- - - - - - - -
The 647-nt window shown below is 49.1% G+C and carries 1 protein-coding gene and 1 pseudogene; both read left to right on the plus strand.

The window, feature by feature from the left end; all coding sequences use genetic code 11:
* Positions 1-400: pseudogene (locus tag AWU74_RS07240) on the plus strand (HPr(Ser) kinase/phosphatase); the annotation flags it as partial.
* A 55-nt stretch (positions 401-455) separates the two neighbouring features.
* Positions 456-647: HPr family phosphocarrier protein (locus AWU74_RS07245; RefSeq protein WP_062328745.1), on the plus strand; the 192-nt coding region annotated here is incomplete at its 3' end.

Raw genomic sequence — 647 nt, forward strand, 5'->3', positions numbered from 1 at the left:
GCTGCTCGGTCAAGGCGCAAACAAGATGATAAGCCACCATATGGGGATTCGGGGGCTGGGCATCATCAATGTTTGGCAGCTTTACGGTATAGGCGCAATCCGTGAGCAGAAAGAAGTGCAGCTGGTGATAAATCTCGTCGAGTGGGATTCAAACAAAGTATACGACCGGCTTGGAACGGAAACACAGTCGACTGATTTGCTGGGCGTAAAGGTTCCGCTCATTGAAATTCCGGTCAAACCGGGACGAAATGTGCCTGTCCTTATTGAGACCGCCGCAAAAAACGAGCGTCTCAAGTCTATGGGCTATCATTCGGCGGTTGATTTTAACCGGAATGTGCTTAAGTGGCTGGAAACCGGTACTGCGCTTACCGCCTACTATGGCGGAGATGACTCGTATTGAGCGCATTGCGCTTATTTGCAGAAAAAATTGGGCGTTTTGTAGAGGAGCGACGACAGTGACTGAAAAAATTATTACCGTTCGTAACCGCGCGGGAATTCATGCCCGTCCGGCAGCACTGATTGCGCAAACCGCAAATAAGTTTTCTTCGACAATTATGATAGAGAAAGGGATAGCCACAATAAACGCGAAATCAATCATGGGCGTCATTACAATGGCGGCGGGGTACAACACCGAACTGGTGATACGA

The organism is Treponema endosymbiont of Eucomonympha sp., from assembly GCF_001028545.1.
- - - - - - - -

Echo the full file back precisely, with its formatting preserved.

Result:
The 647-nt window shown below is 49.1% G+C and carries 1 protein-coding gene and 1 pseudogene; both read left to right on the plus strand.

The window, feature by feature from the left end; all coding sequences use genetic code 11:
* Positions 1-400: pseudogene (locus tag AWU74_RS07240) on the plus strand (HPr(Ser) kinase/phosphatase); the annotation flags it as partial.
* A 55-nt stretch (positions 401-455) separates the two neighbouring features.
* Positions 456-647: HPr family phosphocarrier protein (locus AWU74_RS07245; RefSeq protein WP_062328745.1), on the plus strand; the 192-nt coding region annotated here is incomplete at its 3' end.

Raw genomic sequence — 647 nt, forward strand, 5'->3', positions numbered from 1 at the left:
GCTGCTCGGTCAAGGCGCAAACAAGATGATAAGCCACCATATGGGGATTCGGGGGCTGGGCATCATCAATGTTTGGCAGCTTTACGGTATAGGCGCAATCCGTGAGCAGAAAGAAGTGCAGCTGGTGATAAATCTCGTCGAGTGGGATTCAAACAAAGTATACGACCGGCTTGGAACGGAAACACAGTCGACTGATTTGCTGGGCGTAAAGGTTCCGCTCATTGAAATTCCGGTCAAACCGGGACGAAATGTGCCTGTCCTTATTGAGACCGCCGCAAAAAACGAGCGTCTCAAGTCTATGGGCTATCATTCGGCGGTTGATTTTAACCGGAATGTGCTTAAGTGGCTGGAAACCGGTACTGCGCTTACCGCCTACTATGGCGGAGATGACTCGTATTGAGCGCATTGCGCTTATTTGCAGAAAAAATTGGGCGTTTTGTAGAGGAGCGACGACAGTGACTGAAAAAATTATTACCGTTCGTAACCGCGCGGGAATTCATGCCCGTCCGGCAGCACTGATTGCGCAAACCGCAAATAAGTTTTCTTCGACAATTATGATAGAGAAAGGGATAGCCACAATAAACGCGAAATCAATCATGGGCGTCATTACAATGGCGGCGGGGTACAACACCGAACTGGTGATACGA

The organism is Treponema endosymbiont of Eucomonympha sp., from assembly GCF_001028545.1.